CLEVELAND -- Somewhere between the Cavaliers' historic 55-point loss to the Lakers and the Browns' hiring of what seems like their 55th head coach since 1999, the thought occurred to me that the most pessimistic sports town in America must be feeling particularly pessimistic these days.For the Cavs, it's just like starting over, in the wake of LeBron James' departure and the startling revelation that, during his tenure here, he might have actually had some impact on the team regularly being a playoff contender. With James gone, the Cavs have taken their "All for One, One for All" slogan a bit too literally, winning precisely one of their last 22 games, as of this writing. To the lottery they limp. Then you have the Browns, for whom turnover is even more frequent than turnovers. The only constant with the "new" Browns over the last 11 seasons -- aside from losses, of course -- has been fan support. But that loyalty has, aside from one lone and unfulfilling playoff appearance, largely gone unrewarded, thanks to objectionable acquisitions and dismal drafts. Last year, it appeared the new regime, led by Mike Holmgren, got it right on the latter end, but as much as Browns fans can talk themselves into anything, it will probably take at least one or two more of those strong showings on draft day for the team to turn it around. All of which brings us to the Indians, possessors of the longest-tenured leader in town in manager Manny Acta (he's, uh, been here for 15 months) and a reputation for retooling, thanks to the trades of two Cy Young Award winners and, well, everybody else over the age of 28 not named Travis Hafner. Yet when held up to the standards of their Cleveland counterparts, suddenly the Tribe's rebuilding résumé doesn't look quite so repugnant, does it? Thanks to a little thing known as the salary cap, the rebuilding concept is, in theory, much more efficiently seen to its fruition in the NBA -- where, as the Cavs proved, you just need one premier guy to build around -- and the NFL. Immediately -- and not even delving into the muddy waters of baseball economics -- this places the Indians at a disadvantage, when it comes to capturing the imagination of the local fan populace. Never mind that the Indians' last rebuild, tenuous as the end result might have been, saw the club win 93 games and barely miss the postseason just three years removed from the initiation of the process. And never mind that such a turnaround looks like -- wait for it, "Spaceballs" fans -- "ludicrous speed" when compared to the ongoing and longstanding droughts in places like Pittsburgh and Kansas City. Cleveland possesses a bit of an impatient fan base. A nearly 50-year wait between titles will do that to a town. But the Cavs' downfall presents an interesting opportunity for an Indians team that, in recent years, has seen even its most attractive first-half games suffer at the gates, thanks in no small part to LeBron, ahem, lighting it up like Las Vegas next door at the Q. While 2011 is not projected to see the Tribe take that grand leap into contention, it is most definitely a time when this team, which attracted the lowest attendance total in the Majors last season, has a chance to win back the hearts of -- or, at the least, generate some interest from -- even the most fickle fans. In order for that to happen, a lot must go right for an organization that, to be sure, has seen more than its fair share of things go wrong and has not majored in good luck the last few years. As I wrote last week, the Indians need to prove this season that they got some value out of the CC Sabathia trade, and it's up to Matt LaPorta and Michael Brantley to do the proving. But there are certainly some other pieces here that could allow the Indians to take that step from rebuild to respectability. To me, it all begins with Carlos Santana, whose Major League debut created the only legitimate buzz in Progressive Field last season -- aside, of course, from Stephen Strasburg taking the mound for the Nationals and the gates opening at Snow Days. It is completely unfair to place a heavy burden of expectations on a guy who has just 150 big league at-bats to his name and who is coming off an injury. But Santana's surgery wasn't invasive enough to lead to major concern about him being ready for Opening Day, and his premier plate discipline is a skill that carries over considerably well. The bottom line is that an Indians lineup with Shin-Soo Choo (whose rising star I'll address in a later column) and Santana in prominent spots is infinitely more interesting than many of the injury-riddled lineups Acta and his predecessor, Eric Wedge, were forced to turn in the last couple years. And any fans still bemoaning the loss of Victor Martinez have plenty of reason to stop crying into their catcher's mitts. Hey, Santana was even the subject of a "Jeopardy!" question the other night. His star is rising. Another asset the Indians have working for them is closer Chris Perez. The horrid bullpen endured by the Indians in recent years has been corrected considerably by Perez's maturation into the closer's role, and his presence at the back end can have a calming effect on the rest of the ballclub. What's more, in Perez's personality, the Indians have a new marketable asset. He has true closer's confidence (not to mention the right hair for the job), and his candidness resonates well in these parts. The Indians should take advantage of that. Speaking of marketability, the Indians figure to have Grady Sizemore back on the field. Of course, it was Grady's boyish good looks that won him over with the female fan base and his uncompromising style of play -- equal parts fearless and reckless -- that won him over with the men. Rest assured, ladies, the former survived two years' worth of injuries, but the latter led to a complex knee surgery that leaves Sizemore's future performance in potential peril. Much like the fictitious Billy Mumphrey in that equally fictitious "Seinfeld" episode, Grady's unbridled enthusiasm led to his downfall. The people firmly expecting him to contribute at his 2008 level this season are probably guilty of a bit of unbridled enthusiasm themselves. But again, from an advertising standpoint, having a player of Sizemore's caliber on the field, in any form, is a good thing for this ballclub. Where the Indians will suffer, obviously, is in the rotation. Incremental improvements and a Fausto Carmona comeback aside, the Tribe still possesses a rather rag-tag bunch, relative to the likes of the Tigers, White Sox and Twins. That said, who's to say Carlos Carrasco, who provided some September sizzle last season, isn't ready to take the leap toward the forefront? And an Alex White debut -- which appears possible in the second half, if his 2010 performance at the Double-A level is any indication -- would attract interest, as well. I think back to that Strasburg game and the packed house at Progressive that Sunday afternoon. It was an all-too-necessary reminder that burgeoning baseball talent -- not just fireworks shows or bobblehead giveaways -- still resonates with people in this town. The Indians need it to resonate enough to start generating adequate revenues, because then and only then will they have an offseason in which signing Austin Kearns doesn't constitute the extent of their expenditures. Of course, fans here were slow to warm to even the 2007 team that won an AL Central title and finished a win shy of the World Series, and they'll be slow to adopt this latest incarnation of the Indians, too. But if the Indians can show that some of the seeds they've sown the last few years are ready to bloom and can hover around .500, they can finally start to register on the radar again. After all, given the exploits of this town's NBA and NFL entries, the current sporting standard here is not all that difficult to overcome.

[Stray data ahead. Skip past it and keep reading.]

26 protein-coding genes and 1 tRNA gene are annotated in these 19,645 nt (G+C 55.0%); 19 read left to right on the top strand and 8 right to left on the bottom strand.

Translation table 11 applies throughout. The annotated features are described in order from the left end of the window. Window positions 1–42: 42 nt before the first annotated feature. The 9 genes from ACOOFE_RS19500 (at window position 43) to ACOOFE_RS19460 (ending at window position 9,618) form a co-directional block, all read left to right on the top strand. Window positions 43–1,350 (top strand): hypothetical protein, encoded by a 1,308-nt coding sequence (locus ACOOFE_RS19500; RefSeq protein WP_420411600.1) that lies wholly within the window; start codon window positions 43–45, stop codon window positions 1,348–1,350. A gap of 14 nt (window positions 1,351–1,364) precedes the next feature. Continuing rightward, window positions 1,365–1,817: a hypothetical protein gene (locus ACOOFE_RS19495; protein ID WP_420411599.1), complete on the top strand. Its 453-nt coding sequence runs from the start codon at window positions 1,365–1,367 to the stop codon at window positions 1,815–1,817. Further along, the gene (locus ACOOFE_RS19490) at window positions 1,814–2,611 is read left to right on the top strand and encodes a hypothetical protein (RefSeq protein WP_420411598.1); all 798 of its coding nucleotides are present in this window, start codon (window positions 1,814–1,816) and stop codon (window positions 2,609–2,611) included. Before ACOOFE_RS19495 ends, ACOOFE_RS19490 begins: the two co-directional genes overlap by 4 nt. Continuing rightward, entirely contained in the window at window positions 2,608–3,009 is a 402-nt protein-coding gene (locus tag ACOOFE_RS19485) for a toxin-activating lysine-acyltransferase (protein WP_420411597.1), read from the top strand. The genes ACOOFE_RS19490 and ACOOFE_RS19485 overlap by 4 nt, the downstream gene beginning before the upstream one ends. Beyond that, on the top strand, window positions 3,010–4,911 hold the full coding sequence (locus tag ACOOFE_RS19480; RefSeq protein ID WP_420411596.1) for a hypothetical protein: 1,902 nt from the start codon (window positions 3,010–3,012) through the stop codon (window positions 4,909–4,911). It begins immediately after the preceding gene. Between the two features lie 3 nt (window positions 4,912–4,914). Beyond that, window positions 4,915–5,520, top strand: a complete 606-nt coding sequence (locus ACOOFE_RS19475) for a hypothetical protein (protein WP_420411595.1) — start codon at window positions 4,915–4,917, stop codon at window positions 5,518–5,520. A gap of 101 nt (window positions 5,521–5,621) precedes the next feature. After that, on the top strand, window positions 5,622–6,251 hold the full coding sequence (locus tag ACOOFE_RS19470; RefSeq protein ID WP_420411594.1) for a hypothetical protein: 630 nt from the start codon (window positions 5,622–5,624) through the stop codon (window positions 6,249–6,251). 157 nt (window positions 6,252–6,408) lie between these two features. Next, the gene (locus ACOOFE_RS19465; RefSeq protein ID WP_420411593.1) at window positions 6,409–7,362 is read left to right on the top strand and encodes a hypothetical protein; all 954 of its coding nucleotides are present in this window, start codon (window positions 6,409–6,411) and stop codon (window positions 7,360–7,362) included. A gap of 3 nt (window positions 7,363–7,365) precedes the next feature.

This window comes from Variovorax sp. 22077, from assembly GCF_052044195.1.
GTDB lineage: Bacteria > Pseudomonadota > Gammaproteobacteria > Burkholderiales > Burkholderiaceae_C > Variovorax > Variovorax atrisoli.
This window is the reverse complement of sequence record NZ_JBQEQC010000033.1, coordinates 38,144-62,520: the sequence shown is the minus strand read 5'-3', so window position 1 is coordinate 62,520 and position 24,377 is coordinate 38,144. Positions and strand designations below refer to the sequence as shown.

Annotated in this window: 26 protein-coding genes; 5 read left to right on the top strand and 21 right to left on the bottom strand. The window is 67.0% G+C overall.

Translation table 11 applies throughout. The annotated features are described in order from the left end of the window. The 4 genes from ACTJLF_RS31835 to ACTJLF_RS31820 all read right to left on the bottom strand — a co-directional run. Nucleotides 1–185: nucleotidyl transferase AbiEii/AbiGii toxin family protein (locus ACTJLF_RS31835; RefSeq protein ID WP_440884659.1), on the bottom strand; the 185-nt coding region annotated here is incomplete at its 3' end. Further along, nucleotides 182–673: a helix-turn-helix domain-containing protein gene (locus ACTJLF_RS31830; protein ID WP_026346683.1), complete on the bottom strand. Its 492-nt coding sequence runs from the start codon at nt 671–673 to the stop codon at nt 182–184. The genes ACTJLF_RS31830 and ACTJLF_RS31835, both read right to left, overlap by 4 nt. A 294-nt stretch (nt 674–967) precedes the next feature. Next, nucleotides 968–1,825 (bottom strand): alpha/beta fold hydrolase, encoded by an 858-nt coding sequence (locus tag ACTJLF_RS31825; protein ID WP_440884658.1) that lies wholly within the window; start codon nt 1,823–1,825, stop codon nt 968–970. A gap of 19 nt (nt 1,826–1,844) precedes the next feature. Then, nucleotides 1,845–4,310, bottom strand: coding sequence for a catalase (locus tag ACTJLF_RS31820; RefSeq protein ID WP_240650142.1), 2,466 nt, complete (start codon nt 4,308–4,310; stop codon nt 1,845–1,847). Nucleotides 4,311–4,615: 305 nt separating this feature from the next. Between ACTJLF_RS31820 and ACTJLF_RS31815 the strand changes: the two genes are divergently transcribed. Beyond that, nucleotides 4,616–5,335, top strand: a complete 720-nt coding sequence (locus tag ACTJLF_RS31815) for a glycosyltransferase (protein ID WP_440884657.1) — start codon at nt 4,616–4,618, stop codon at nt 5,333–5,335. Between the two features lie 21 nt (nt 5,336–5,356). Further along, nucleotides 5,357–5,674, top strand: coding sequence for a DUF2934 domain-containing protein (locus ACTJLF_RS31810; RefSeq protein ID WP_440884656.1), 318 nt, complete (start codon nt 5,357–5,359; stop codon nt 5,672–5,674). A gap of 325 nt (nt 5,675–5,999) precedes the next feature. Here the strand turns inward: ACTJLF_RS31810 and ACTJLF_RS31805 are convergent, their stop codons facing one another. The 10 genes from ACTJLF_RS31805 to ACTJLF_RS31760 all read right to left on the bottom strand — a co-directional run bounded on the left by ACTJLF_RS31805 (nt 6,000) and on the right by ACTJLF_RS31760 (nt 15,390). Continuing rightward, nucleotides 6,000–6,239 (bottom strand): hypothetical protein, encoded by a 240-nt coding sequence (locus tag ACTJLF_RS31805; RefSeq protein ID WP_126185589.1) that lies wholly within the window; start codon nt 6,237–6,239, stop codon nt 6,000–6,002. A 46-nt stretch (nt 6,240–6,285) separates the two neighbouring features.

Anthony Castrovince is a reporter for MLB.com. Read his columns and his blog, CastroTurf, and follow him on Twitter at @Castrovince. This story was not subject to the approval of Major League Baseball or its clubs.